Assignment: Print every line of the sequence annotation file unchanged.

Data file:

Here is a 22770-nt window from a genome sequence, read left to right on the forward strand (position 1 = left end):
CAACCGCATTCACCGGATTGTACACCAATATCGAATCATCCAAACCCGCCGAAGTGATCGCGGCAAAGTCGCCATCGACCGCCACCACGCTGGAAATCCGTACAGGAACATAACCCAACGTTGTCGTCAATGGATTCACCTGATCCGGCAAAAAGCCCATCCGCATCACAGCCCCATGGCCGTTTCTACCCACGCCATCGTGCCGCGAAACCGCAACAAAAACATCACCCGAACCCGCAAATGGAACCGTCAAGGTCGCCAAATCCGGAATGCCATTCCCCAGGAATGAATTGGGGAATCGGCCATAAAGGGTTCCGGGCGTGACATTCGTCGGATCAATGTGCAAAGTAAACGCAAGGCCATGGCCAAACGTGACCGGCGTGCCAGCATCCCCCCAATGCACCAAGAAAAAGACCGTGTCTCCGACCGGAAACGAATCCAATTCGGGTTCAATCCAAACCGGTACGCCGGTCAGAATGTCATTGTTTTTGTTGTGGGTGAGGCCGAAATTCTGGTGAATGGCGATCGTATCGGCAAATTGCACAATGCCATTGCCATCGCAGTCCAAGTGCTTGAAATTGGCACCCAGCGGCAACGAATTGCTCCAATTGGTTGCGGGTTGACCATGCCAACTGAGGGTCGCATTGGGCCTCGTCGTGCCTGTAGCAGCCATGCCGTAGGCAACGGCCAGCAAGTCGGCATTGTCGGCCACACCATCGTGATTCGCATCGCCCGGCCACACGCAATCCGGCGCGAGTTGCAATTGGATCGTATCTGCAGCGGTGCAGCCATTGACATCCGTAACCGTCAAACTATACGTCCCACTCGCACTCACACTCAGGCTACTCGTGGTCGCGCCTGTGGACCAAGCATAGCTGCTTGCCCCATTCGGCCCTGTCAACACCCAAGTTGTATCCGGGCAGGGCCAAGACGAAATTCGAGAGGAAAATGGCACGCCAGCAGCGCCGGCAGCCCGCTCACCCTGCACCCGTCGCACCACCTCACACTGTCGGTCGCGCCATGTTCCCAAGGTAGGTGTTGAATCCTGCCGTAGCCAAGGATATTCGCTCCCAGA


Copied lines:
Here is a 22770-nt window from a genome sequence, read left to right on the forward strand (position 1 = left end):
CAACCGCATTCACCGGATTGTACACCAATATCGAATCATCCAAACCCGCCGAAGTGATCGCGGCAAAGTCGCCATCGACCGCCACCACGCTGGAAATCCGTACAGGAACATAACCCAACGTTGTCGTCAATGGATTCACCTGATCCGGCAAAAAGCCCATCCGCATCACAGCCCCATGGCCGTTTCTACCCACGCCATCGTGCCGCGAAACCGCAACAAAAACATCACCCGAACCCGCAAATGGAACCGTCAAGGTCGCCAAATCCGGAATGCCATTCCCCAGGAATGAATTGGGGAATCGGCCATAAAGGGTTCCGGGCGTGACATTCGTCGGATCAATGTGCAAAGTAAACGCAAGGCCATGGCCAAACGTGACCGGCGTGCCAGCATCCCCCCAATGCACCAAGAAAAAGACCGTGTCTCCGACCGGAAACGAATCCAATTCGGGTTCAATCCAAACCGGTACGCCGGTCAGAATGTCATTGTTTTTGTTGTGGGTGAGGCCGAAATTCTGGTGAATGGCGATCGTATCGGCAAATTGCACAATGCCATTGCCATCGCAGTCCAAGTGCTTGAAATTGGCACCCAGCGGCAACGAATTGCTCCAATTGGTTGCGGGTTGACCATGCCAACTGAGGGTCGCATTGGGCCTCGTCGTGCCTGTAGCAGCCATGCCGTAGGCAACGGCCAGCAAGTCGGCATTGTCGGCCACACCATCGTGATTCGCATCGCCCGGCCACACGCAATCCGGCGCGAGTTGCAATTGGATCGTATCTGCAGCGGTGCAGCCATTGACATCCGTAACCGTCAAACTATACGTCCCACTCGCACTCACACTCAGGCTACTCGTGGTCGCGCCTGTGGACCAAGCATAGCTGCTTGCCCCATTCGGCCCTGTCAACACCCAAGTTGTATCCGGGCAGGGCCAAGACGAAATTCGAGAGGAAAATGGCACGCCAGCAGCGCCGGCAGCCCGCTCACCCTGCACCCGTCGCACCACCTCACACTGTCGGTCGCGCCATGTTCCCAAGGTAGGTGTTGAATCCTGCCGTAGCCAAGGATATTCGCTCCCAGA